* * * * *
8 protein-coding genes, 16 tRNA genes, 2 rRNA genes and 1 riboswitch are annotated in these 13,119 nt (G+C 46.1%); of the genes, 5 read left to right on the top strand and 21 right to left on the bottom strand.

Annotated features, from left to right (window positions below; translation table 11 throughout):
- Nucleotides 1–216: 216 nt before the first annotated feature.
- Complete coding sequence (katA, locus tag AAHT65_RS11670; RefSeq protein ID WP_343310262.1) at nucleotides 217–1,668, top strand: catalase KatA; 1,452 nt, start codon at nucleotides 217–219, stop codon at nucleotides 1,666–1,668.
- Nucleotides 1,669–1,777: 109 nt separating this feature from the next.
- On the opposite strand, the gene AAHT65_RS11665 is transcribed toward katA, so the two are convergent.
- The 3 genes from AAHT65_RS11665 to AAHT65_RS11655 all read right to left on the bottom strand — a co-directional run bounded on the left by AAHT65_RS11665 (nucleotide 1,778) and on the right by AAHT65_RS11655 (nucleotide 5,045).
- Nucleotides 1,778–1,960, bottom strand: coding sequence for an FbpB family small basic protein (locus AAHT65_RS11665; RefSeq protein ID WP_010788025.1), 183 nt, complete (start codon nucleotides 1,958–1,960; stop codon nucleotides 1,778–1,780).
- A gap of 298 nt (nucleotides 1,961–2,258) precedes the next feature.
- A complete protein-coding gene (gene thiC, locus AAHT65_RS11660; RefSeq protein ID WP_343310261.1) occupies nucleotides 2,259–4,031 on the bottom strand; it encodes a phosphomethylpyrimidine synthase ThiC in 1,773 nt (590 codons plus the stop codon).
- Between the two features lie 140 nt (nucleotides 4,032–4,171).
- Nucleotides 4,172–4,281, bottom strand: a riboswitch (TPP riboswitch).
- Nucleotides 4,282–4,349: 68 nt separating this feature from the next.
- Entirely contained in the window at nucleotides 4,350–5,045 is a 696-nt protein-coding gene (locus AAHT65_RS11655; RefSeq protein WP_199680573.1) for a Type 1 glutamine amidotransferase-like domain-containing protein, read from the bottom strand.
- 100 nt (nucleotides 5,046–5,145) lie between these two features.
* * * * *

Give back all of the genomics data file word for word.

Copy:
8 protein-coding genes, 16 tRNA genes, 2 rRNA genes and 1 riboswitch are annotated in these 13,119 nt (G+C 46.1%); of the genes, 5 read left to right on the top strand and 21 right to left on the bottom strand.

Annotated features, from left to right (window positions below; translation table 11 throughout):
- Nucleotides 1–216: 216 nt before the first annotated feature.
- Complete coding sequence (katA, locus tag AAHT65_RS11670; RefSeq protein ID WP_343310262.1) at nucleotides 217–1,668, top strand: catalase KatA; 1,452 nt, start codon at nucleotides 217–219, stop codon at nucleotides 1,666–1,668.
- Nucleotides 1,669–1,777: 109 nt separating this feature from the next.
- On the opposite strand, the gene AAHT65_RS11665 is transcribed toward katA, so the two are convergent.
- The 3 genes from AAHT65_RS11665 to AAHT65_RS11655 all read right to left on the bottom strand — a co-directional run bounded on the left by AAHT65_RS11665 (nucleotide 1,778) and on the right by AAHT65_RS11655 (nucleotide 5,045).
- Nucleotides 1,778–1,960, bottom strand: coding sequence for an FbpB family small basic protein (locus AAHT65_RS11665; RefSeq protein ID WP_010788025.1), 183 nt, complete (start codon nucleotides 1,958–1,960; stop codon nucleotides 1,778–1,780).
- A gap of 298 nt (nucleotides 1,961–2,258) precedes the next feature.
- A complete protein-coding gene (gene thiC, locus AAHT65_RS11660; RefSeq protein ID WP_343310261.1) occupies nucleotides 2,259–4,031 on the bottom strand; it encodes a phosphomethylpyrimidine synthase ThiC in 1,773 nt (590 codons plus the stop codon).
- Between the two features lie 140 nt (nucleotides 4,032–4,171).
- Nucleotides 4,172–4,281, bottom strand: a riboswitch (TPP riboswitch).
- Nucleotides 4,282–4,349: 68 nt separating this feature from the next.
- Entirely contained in the window at nucleotides 4,350–5,045 is a 696-nt protein-coding gene (locus AAHT65_RS11655; RefSeq protein WP_199680573.1) for a Type 1 glutamine amidotransferase-like domain-containing protein, read from the bottom strand.
- 100 nt (nucleotides 5,046–5,145) lie between these two features.